“Indonesia has prospects for feed barley,” Ms Raynes said.

Brazil’s growing appetite for beer meant opportunities in this malting market supplied primarily by Argentina were being investigated.

“We’re working with industry to come up with other market options for our grain.”

Simon Robertson also mentioned Brazil as a potential market with underlying growth, particularly in malt-heavy premium beers.

“Typically South America is quite reliable in barley production.

“It is an opportunity on malting barley.”

Impact from China

While Australia is on track to produce around 10Mt of barley this year, its typical crop size is 9Mt, with domestic consumption at around 3Mt and split roughly 50/50 between malting and feed, as are exports totalling 6Mt.

China has been Australia’s biggest export by far in recent years.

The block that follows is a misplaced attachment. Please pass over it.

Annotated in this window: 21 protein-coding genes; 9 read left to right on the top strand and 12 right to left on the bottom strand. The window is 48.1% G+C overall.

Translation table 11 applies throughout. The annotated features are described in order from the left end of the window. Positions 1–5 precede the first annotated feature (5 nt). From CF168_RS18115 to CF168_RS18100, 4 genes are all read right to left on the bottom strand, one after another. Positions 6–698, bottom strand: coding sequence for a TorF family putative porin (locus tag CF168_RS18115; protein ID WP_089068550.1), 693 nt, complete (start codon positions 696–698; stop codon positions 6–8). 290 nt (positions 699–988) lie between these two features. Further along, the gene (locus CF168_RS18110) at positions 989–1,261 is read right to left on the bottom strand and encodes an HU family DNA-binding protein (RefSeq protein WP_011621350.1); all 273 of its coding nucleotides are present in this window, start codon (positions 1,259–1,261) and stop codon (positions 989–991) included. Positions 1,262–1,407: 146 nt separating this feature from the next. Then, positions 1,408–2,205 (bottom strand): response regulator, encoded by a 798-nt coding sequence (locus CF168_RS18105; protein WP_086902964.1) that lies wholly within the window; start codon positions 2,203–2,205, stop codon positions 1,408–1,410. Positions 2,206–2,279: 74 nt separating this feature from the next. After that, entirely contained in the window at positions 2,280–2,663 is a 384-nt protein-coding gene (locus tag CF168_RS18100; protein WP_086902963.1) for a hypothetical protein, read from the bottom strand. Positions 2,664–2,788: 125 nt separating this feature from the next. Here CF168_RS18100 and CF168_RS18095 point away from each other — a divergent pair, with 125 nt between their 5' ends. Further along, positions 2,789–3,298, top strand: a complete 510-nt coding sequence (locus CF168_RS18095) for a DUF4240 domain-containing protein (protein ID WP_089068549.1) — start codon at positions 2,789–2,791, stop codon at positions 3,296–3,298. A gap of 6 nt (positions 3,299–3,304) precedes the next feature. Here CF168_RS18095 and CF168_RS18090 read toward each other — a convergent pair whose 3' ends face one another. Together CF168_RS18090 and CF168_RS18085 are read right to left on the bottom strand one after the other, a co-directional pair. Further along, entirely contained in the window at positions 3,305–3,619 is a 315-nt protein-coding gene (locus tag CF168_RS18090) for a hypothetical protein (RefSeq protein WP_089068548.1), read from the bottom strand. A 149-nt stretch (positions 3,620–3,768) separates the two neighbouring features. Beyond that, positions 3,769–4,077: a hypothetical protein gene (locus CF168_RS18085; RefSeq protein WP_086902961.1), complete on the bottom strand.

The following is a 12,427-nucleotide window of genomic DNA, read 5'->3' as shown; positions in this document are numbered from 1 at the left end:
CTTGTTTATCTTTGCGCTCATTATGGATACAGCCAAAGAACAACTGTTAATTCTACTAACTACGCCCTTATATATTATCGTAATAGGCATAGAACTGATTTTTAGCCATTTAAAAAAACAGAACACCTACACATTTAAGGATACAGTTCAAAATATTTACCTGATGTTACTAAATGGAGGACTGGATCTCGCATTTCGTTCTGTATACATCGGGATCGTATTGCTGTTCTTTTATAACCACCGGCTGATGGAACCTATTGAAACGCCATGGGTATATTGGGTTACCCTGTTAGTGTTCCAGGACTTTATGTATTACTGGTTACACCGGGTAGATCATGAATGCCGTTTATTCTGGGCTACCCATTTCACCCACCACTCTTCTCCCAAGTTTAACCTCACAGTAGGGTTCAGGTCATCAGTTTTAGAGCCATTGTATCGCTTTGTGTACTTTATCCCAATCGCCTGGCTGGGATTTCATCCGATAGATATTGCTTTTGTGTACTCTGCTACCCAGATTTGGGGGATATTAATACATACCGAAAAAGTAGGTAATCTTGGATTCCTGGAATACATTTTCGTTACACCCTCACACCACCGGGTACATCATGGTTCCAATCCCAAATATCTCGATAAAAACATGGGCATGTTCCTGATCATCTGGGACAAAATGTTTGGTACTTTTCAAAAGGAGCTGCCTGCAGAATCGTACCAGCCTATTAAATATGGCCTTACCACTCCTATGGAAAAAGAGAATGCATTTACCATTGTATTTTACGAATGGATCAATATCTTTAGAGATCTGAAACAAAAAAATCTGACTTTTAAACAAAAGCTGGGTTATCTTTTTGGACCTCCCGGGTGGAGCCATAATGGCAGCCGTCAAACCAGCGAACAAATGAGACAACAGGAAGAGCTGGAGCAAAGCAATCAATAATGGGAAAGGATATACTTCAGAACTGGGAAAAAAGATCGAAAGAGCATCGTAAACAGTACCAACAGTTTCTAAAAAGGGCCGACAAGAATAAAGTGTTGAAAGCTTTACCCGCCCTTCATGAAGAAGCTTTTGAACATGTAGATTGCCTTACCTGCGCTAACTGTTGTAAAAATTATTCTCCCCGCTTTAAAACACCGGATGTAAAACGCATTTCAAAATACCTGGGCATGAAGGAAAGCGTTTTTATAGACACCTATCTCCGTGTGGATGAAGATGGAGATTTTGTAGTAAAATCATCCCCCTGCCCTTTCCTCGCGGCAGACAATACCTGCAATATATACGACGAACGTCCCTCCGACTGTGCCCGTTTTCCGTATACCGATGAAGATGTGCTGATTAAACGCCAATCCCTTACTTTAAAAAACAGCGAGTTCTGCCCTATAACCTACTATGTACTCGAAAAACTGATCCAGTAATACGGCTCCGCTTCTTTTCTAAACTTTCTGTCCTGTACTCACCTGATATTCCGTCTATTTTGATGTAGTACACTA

Its imposition in May of a barley tariff has throttled imports of Australian barley down to the occasional cargo of malting which appears to be used to produce malt for reexport, and is therefore tariff exempt.

However, a massive Australian barley shipment program to China ahead of the half-expected tariff means has taken an estimated 57pc of Australia’s 2019-20 total barley exports, with Thailand in second position on 21pc.

In year-to-date export figures, China is expected to buy 37pc of Australia’s 2019-20 feed barley exports.

Of Australian malting barley exports for 2019-20 so far, China has bought 83pc, with 7pc combined for Japan and South Korea, and 10pc to South East Asia.

Saudi Arabia is the world’s biggest barley importer, and buys 7-7.5Mt per annum of feed.

To cover its drought deficit, eastern Australia has bought a total of around 1.3Mt of barley from WA and South Australia in 2019-20, which has greatly reduced the export surplus from both states.